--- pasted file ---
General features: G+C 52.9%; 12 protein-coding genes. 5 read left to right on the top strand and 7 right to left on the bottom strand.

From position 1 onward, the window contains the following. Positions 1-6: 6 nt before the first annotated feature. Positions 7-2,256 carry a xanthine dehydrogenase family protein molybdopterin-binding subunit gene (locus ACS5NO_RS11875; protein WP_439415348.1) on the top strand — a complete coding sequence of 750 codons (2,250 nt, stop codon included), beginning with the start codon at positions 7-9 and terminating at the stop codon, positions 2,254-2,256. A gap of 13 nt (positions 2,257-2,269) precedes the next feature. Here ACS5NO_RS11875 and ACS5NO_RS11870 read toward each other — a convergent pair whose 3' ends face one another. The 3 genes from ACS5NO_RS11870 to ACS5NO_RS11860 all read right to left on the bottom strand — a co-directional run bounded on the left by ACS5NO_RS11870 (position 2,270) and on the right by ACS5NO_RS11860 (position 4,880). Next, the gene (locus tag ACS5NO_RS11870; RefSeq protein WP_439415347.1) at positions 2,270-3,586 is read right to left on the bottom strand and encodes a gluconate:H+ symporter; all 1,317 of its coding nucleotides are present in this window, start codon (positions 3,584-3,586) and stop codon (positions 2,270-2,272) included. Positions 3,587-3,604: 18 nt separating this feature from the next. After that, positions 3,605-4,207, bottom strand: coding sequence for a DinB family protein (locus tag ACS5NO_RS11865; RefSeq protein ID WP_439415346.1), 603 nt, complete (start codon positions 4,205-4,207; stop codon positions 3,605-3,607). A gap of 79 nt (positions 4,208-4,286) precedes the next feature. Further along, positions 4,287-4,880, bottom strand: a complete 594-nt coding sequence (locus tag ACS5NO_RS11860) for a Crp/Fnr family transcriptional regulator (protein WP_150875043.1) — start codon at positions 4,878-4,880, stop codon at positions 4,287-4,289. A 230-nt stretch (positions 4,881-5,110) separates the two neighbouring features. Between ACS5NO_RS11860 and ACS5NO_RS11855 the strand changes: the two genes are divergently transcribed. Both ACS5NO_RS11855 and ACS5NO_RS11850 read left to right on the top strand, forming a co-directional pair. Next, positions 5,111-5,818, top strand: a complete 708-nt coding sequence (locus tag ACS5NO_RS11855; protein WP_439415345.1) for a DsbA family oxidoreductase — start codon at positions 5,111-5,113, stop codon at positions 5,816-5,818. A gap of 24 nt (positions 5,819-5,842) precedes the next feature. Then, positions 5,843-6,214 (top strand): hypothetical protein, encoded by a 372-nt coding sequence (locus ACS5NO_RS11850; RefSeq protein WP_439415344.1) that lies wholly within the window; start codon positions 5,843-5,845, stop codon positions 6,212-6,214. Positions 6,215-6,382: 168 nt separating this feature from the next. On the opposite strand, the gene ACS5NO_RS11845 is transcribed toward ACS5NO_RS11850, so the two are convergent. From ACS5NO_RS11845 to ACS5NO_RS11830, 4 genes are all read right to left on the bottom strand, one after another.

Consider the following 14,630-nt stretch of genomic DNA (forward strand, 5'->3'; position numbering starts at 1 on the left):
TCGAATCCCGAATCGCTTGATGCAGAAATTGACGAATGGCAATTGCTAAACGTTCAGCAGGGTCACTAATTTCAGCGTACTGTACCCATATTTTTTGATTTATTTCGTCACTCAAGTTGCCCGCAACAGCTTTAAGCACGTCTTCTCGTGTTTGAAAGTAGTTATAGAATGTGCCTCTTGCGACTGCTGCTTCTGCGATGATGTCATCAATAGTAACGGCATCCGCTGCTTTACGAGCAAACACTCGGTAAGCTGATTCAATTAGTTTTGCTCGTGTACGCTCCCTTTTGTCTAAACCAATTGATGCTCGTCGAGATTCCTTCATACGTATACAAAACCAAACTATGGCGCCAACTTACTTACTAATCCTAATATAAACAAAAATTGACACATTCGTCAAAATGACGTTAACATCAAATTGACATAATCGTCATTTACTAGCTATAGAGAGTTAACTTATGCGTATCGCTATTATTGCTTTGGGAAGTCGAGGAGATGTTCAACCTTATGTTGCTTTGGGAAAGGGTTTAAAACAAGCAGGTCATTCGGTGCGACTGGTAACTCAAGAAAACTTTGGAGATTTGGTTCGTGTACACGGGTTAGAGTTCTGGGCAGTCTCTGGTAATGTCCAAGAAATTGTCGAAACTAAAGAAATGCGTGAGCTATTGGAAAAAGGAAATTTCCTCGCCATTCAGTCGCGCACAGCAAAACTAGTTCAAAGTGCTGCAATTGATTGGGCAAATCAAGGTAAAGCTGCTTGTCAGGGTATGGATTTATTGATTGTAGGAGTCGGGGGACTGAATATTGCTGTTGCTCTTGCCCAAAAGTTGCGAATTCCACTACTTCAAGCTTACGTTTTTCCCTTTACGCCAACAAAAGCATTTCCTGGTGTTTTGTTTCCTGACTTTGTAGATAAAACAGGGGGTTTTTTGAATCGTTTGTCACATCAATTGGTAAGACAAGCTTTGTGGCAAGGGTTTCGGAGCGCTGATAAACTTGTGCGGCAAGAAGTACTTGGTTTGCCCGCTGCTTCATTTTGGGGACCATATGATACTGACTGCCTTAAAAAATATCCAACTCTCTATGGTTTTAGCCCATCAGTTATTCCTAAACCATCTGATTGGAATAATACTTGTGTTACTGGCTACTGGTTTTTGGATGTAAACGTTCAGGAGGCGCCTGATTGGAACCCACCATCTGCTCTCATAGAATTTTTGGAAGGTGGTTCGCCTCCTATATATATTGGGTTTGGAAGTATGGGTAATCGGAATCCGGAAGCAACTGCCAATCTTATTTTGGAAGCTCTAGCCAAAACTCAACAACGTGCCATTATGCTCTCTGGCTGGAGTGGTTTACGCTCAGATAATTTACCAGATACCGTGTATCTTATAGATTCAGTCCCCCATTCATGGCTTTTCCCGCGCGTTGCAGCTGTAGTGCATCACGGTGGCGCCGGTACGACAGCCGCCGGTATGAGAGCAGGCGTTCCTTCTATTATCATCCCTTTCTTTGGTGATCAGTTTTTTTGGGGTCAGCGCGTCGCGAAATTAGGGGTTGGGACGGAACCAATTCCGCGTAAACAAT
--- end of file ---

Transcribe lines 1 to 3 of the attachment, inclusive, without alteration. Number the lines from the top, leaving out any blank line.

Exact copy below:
General features: G+C 52.9%; 12 protein-coding genes. 5 read left to right on the top strand and 7 right to left on the bottom strand.

From position 1 onward, the window contains the following. Positions 1-6: 6 nt before the first annotated feature. Positions 7-2,256 carry a xanthine dehydrogenase family protein molybdopterin-binding subunit gene (locus ACS5NO_RS11875; protein WP_439415348.1) on the top strand — a complete coding sequence of 750 codons (2,250 nt, stop codon included), beginning with the start codon at positions 7-9 and terminating at the stop codon, positions 2,254-2,256. A gap of 13 nt (positions 2,257-2,269) precedes the next feature. Here ACS5NO_RS11875 and ACS5NO_RS11870 read toward each other — a convergent pair whose 3' ends face one another. The 3 genes from ACS5NO_RS11870 to ACS5NO_RS11860 all read right to left on the bottom strand — a co-directional run bounded on the left by ACS5NO_RS11870 (position 2,270) and on the right by ACS5NO_RS11860 (position 4,880). Next, the gene (locus tag ACS5NO_RS11870; RefSeq protein WP_439415347.1) at positions 2,270-3,586 is read right to left on the bottom strand and encodes a gluconate:H+ symporter; all 1,317 of its coding nucleotides are present in this window, start codon (positions 3,584-3,586) and stop codon (positions 2,270-2,272) included. Positions 3,587-3,604: 18 nt separating this feature from the next. After that, positions 3,605-4,207, bottom strand: coding sequence for a DinB family protein (locus tag ACS5NO_RS11865; RefSeq protein ID WP_439415346.1), 603 nt, complete (start codon positions 4,205-4,207; stop codon positions 3,605-3,607). A gap of 79 nt (positions 4,208-4,286) precedes the next feature. Further along, positions 4,287-4,880, bottom strand: a complete 594-nt coding sequence (locus tag ACS5NO_RS11860) for a Crp/Fnr family transcriptional regulator (protein WP_150875043.1) — start codon at positions 4,878-4,880, stop codon at positions 4,287-4,289. A 230-nt stretch (positions 4,881-5,110) separates the two neighbouring features. Between ACS5NO_RS11860 and ACS5NO_RS11855 the strand changes: the two genes are divergently transcribed. Both ACS5NO_RS11855 and ACS5NO_RS11850 read left to right on the top strand, forming a co-directional pair. Next, positions 5,111-5,818, top strand: a complete 708-nt coding sequence (locus tag ACS5NO_RS11855; protein WP_439415345.1) for a DsbA family oxidoreductase — start codon at positions 5,111-5,113, stop codon at positions 5,816-5,818. A gap of 24 nt (positions 5,819-5,842) precedes the next feature. Then, positions 5,843-6,214 (top strand): hypothetical protein, encoded by a 372-nt coding sequence (locus ACS5NO_RS11850; RefSeq protein WP_439415344.1) that lies wholly within the window; start codon positions 5,843-5,845, stop codon positions 6,212-6,214. Positions 6,215-6,382: 168 nt separating this feature from the next. On the opposite strand, the gene ACS5NO_RS11845 is transcribed toward ACS5NO_RS11850, so the two are convergent. From ACS5NO_RS11845 to ACS5NO_RS11830, 4 genes are all read right to left on the bottom strand, one after another.

Consider the following 14,630-nt stretch of genomic DNA (forward strand, 5'->3'; position numbering starts at 1 on the left):